image file: c4lc01034e-f5.tif
Fig. 5 Rescaled deflection δ/Λ as a function of the flow speed Umoy for 10% PI, tuv = 250 ms, and all fiber and channel geometries listed in Table 1. The black line is a fit of the experimental data giving a slope η/E = (6.8 ± 0.7) × 10−8 s, hence a Young's modulus E = 690 ± 70 kPa. Inset: dimensional data.

3. Results

3.1. Mechanical properties of PEG-DA

We now use our method to measure the mechanical properties of PEG-diacrylate as a function of the experimental conditions and the solution composition. In this paper, we use solutions of the commonly used PEG-DA with molecular weight Mw = 575. We vary the concentration in photo initiator [PI] (2–10 vol%) as well as the exposure time tuv (from 200 to 900 ms) which are easily tunable parameters. We consider only polymer melts, i.e. we do not add water to the solution, and thus obtain an highly cross-linked material.

A region of the parameter space is not accessible in the experiments. Indeed, below a critical exposure time, the reaction does not initiate and no gel can be formed. For slightly longer times, above the gel point, a beam starts to form but the resulting beam does not match the shape of the mask, and rather resemble a thin filament. We denote tstart the time at which a solid hydrogel beam of the shape prescribed by the mask is formed in the channel. The time tstart slightly decreases with increasing [PI], but looking at the gelation point is beyond the scope of our study. All measurements are taken above tstart, which also ensures that the elastomer is more homogeneous, which is crucial since our method allows for the determination of the average properties of the gel and which is confirmed by the shape adopted by the beams (Fig. 4).

For a given PI concentration, the evolution of the modulus with tuv is reported in Fig. 6. We note that the Young's modulus increases with increasing exposure time. The modulus increases rapidly with tuv, then saturates and reaches a constant value E = 12.5 ± 1 MPa. In this limit of large exposure times, the Young's modulus does not depend on the UV light intensity, [PI], or exposure time. We can thus compare this saturation value to measurements obtained using conventional measurement techniques. We perform measurements of the mechanical properties of our gel, cured in a UV chamber, using a micro indentation tester (CSM instruments MHT). We obtain a value of E = 11.7 ± 1.5 MPa, which is in good agreement with the value obtained in the microfluidic channel.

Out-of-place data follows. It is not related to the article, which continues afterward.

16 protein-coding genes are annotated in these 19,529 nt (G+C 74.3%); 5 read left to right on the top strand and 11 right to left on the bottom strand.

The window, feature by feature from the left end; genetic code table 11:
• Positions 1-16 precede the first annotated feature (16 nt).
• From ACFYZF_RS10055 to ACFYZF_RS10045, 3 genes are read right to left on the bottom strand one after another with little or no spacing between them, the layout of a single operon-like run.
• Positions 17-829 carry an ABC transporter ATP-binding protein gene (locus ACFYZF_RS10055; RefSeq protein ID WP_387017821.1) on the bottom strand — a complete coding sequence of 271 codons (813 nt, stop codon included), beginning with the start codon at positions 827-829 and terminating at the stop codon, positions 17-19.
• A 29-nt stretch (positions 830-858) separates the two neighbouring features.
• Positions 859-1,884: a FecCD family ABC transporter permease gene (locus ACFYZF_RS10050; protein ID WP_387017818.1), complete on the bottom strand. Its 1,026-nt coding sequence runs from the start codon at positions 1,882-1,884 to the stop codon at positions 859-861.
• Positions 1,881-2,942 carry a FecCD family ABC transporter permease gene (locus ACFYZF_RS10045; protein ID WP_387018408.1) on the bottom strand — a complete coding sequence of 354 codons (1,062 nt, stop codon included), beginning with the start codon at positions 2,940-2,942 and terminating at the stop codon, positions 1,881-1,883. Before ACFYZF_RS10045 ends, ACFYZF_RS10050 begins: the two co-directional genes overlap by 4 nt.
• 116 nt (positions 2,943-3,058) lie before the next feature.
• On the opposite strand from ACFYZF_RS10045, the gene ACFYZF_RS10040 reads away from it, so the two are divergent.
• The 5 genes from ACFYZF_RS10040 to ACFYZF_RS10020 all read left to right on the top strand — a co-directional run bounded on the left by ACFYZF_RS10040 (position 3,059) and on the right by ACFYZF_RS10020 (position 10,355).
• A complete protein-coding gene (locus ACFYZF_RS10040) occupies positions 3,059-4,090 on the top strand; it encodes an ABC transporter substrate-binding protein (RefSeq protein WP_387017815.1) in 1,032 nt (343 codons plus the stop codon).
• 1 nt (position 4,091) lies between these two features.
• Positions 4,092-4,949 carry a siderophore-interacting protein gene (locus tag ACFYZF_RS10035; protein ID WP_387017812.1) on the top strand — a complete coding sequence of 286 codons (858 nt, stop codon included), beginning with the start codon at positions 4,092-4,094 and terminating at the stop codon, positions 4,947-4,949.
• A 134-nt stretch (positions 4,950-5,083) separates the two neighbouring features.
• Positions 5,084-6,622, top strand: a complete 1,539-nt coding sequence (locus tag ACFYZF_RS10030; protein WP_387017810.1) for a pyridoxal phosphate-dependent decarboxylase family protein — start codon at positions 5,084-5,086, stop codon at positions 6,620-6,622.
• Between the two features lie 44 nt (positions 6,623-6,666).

image file: c4lc01034e-f6.tif
Fig. 6 Evolution of the Young's modulus with exposure time tuv for [PI] = 6%. Inset: corresponding evolution of the deflection δ/Λ with the flow speed Umoy.

Increasing the photoinitiator concentration does not change the qualitative evolution of the modulus with exposure time, nor the saturation value. With higher [PI], the modulus increases faster, i.e. an identical value is reached for shorter exposure times tuv. In our experiments, we keep the photoinitiator concentration [PI] ≥ 2%, such that the saturation value of ≃12 MPa is always reached at large exposure times, i.e. the PI concentration is never the limiting factor. However, below a certain threshold of this concentration, the maximum value of the modulus will depend on the photoinitiator concentration as it affects the degree of cross-linking. Drira and Yadavalli21 give AFM measurement of the Young's modulus of dry samples of PEG-DA575. For a concentration [PI] = 1.5%, they report a value of E ≃ 12 MPa, which is in good agreement with our measurements. However, they find a value of E ≃ 4 MPa for lower PI concentrations ([PI] ≤ 1%). We can thus estimate a threshold value of [PI] ≃ 1%; above this threshold, the value of the concentration only affects the dynamics of cross-linking.

We measure a wide range of Young's moduli, from 77 kPa to 14 MPa (Fig. 7). We can obtain over two decades in Young's modulus by simply adjusting the UV exposure time, which is easily and precisely varied with a computer-controlled shutter. This provides a convenient control parameter to obtain a gel of desired modulus. PEGDA is thus a versatile material with highly tunable mechanical properties; a single solution with one polymer chain length leads to several decades in moduli. The strong dependence of the modulus on the exposure time also emphasizes the need for an accurate method to measure the Young's modulus in the precise conditions of the experiment.